But here’s the catch: Even if every coal-fired plant shuts down, land misuse still accounts for an estimated 30 percent of the world’s carbon emissions. The soils in the United States, like those of nations around the world, have lost calamitous amounts of carbon. This is where Iowa’s new climate narrative has emerged as a great story for the nation and other countries heading to Paris. Despite the fact that the United Nations General Assembly declared 2015 to be “the international year of soils,” a global soil carbon sequestration campaign — one that recognizes direct links between climate mitigation, regenerative agriculture and food security — rarely ranks at the top of any high level accords, or even conversations.
“Howard is on a search to find where he can have the most impact,” said William B. Eimicke, a professor at Columbia University who taught Mr. Buffett, and now teaches a class jointly with him. “This is an actualization of where he’s been focused.” For Mr. Buffett, the hope is that i(x) will essentially become a baby Berkshire Hathaway with a conscience. “We’re looking at the long-term horizon and investments that are doing more than avoiding bad, but are actually trying to improve the world,” Mr. Buffett said. “It’s about taking the potential for capitalism to the next level.”
U.S. negotiators must make clear to the international community that the centerpiece of the Obama administration’s domestic climate agenda is “unlikely to survive” court challenges, two attorneys general who are opposing the rule said. In a letter to Secretary of State John Kerry, West Virginia Attorney General Patrick Morrisey (R) and Texas Attorney General Ken Paxton (R) said they expected their many legal arguments against the Clean Power Plan — including that it gives U.S. EPA too much authority over the nation’s energy policy — to win in court.
The theory of a decentralized power system — one that does not rely on standard steam-fired electric generators — has been around for a long time. But now some applications of it are coming into commercial reality. In Germany, they will most likely involve rooftop solar photovoltaics feeding battery storage systems for saving and using the power generated on-site, but it will also include a variety of other technologies such as electric heat pumps and chargeable electric vehicles.
ore efficient use of energy is eroding demand. Customers want more options to manage their energy use and even generate a share of their own energy with solar arrays. Massive investments are required to maintain and improve the grid, and new environmental regulations require a continued shift to cleaner energy sources. But how the utility is facing that future, one that requires billions of dollars in capital investments at a time when sales are flat or declining, is relatively unique.
German financial group Allianz SE says it will over the next six months decrease investments in companies using coal and boost funding on those focused on wind power.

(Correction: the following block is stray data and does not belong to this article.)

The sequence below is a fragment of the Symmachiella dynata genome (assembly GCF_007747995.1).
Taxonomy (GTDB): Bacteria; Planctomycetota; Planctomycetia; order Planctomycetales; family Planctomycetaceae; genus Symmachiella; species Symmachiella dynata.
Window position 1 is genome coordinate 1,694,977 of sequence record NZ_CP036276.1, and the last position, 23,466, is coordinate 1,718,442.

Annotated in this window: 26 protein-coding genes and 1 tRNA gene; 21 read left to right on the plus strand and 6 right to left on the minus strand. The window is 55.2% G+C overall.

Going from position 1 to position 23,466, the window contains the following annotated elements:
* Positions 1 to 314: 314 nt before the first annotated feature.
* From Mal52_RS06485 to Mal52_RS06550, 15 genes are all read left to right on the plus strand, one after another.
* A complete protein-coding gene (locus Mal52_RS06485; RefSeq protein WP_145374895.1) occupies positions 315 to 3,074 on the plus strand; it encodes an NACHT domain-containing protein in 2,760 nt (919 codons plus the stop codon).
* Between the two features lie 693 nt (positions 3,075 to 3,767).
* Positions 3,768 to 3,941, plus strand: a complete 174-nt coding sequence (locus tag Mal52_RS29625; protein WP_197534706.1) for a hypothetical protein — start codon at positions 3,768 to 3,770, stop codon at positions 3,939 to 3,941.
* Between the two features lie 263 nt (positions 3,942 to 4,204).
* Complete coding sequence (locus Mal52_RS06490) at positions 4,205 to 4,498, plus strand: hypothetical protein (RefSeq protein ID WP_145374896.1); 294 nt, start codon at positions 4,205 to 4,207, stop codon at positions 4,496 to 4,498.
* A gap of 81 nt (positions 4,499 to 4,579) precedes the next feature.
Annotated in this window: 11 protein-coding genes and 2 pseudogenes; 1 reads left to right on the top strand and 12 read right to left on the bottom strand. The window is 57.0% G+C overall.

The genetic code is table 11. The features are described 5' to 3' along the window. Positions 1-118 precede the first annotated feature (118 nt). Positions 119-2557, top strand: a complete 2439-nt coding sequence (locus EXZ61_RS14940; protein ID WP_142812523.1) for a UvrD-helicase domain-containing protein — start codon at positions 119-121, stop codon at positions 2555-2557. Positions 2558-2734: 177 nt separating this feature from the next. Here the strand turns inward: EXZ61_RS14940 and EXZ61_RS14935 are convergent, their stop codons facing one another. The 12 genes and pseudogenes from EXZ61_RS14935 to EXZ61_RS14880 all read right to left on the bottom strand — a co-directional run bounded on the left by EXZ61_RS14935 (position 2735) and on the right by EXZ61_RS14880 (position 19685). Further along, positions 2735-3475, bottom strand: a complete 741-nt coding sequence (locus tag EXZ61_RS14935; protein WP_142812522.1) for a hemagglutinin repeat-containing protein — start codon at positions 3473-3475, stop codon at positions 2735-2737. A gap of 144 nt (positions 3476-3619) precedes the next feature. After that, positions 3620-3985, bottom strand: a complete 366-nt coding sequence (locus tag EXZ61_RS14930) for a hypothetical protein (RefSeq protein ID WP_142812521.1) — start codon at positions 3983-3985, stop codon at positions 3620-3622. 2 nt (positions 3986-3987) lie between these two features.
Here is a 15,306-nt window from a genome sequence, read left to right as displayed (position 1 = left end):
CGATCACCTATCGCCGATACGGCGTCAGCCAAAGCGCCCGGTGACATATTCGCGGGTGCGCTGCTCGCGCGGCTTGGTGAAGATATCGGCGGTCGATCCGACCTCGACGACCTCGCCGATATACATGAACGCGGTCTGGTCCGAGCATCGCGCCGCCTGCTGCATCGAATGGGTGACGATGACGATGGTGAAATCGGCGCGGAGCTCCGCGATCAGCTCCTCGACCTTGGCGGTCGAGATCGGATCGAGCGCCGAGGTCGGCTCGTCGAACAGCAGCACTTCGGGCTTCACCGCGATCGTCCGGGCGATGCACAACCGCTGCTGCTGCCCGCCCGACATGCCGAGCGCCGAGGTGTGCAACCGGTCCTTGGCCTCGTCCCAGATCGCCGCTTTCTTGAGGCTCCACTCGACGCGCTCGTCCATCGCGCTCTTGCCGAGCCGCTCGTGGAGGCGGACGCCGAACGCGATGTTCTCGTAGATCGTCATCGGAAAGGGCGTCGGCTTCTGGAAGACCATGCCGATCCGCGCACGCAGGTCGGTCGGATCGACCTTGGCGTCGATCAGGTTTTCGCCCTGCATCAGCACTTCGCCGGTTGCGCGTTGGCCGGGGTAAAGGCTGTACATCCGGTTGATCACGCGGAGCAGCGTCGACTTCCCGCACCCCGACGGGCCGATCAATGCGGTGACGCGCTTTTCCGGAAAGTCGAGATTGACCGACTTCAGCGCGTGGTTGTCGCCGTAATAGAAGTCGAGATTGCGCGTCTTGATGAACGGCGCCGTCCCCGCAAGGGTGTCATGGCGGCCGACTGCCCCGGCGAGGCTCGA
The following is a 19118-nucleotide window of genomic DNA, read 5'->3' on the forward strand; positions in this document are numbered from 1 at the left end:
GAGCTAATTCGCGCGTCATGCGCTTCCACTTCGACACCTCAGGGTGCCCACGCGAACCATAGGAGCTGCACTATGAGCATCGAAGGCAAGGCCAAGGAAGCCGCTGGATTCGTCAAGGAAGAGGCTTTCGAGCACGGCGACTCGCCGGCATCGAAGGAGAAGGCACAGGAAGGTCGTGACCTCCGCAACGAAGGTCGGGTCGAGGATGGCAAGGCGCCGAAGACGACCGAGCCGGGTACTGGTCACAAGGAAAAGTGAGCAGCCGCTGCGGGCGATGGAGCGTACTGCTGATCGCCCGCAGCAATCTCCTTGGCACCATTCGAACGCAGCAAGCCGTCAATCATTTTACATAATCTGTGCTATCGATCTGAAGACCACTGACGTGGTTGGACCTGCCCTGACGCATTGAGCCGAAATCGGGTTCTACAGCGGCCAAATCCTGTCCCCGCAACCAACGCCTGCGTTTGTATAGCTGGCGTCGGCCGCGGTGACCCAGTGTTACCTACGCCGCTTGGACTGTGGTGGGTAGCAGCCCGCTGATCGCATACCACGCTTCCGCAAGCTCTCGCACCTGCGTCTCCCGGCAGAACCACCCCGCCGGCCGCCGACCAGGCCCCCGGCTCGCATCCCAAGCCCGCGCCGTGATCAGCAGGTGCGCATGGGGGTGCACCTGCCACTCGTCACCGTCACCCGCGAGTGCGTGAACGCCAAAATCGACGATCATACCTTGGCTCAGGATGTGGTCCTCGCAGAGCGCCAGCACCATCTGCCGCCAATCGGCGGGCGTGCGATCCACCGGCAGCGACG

CEO Oliver Baete said Tuesday that Allianz will no longer invest in companies if more than 30 percent of sales come from coal mining or if they generate more than 30 percent of electricity from coal.
Senate Environment and Public Works Chairman James Inhofe (R-Okla.) today questioned the legal authority for the White House Council on Environmental Quality to continue to operate without a Senate-confirmed chairman. In a letter to President Obama, Inhofe challenged the standing of former National Park Service official Christy Goldfuss, who in March replaced former CEQ Chief of Staff Mike Boots as managing director of the agency.
William Fehrman had a 450,000-pound puzzle on his hands. A large power transformer in the utility executive’s service territory was sputtering toward the end of its useful life. Fehrman, president and CEO of MidAmerican Energy Co. in Des Moines, Iowa, knew he needed to replace the cumbersome piece of equipment, so he jumped on the chance to practice speeding up the process.
Thomas Pyle’s Nov. 17 oped “Support affordable energy by ending corporate welfare” ignores the benefits of American wind power and distorts its costs, while omitting any mention of Pyle’s work for anti-renewable energy special interest groups. Wind has been good for New Jersey. It has attracted $10 million of capital investment into the state and supports 500 jobs and 13 factories that build components. New Jerseyans will save more than $335 million on electric bills through 2050, and billions more will be saved by holding down natural gas prices.
Xcel Energy Inc. says it wants to begin delivering 100 percent renewable energy to customers in Minnesota under a pilot program that will test ratepayers’ appetite for clean power. In a proposal filed with state regulators, Xcel said it wants to expand its portfolio of clean energy options beyond its 15-year-old Windsource program, which has more than 39,000 subscribers, according to utility officials.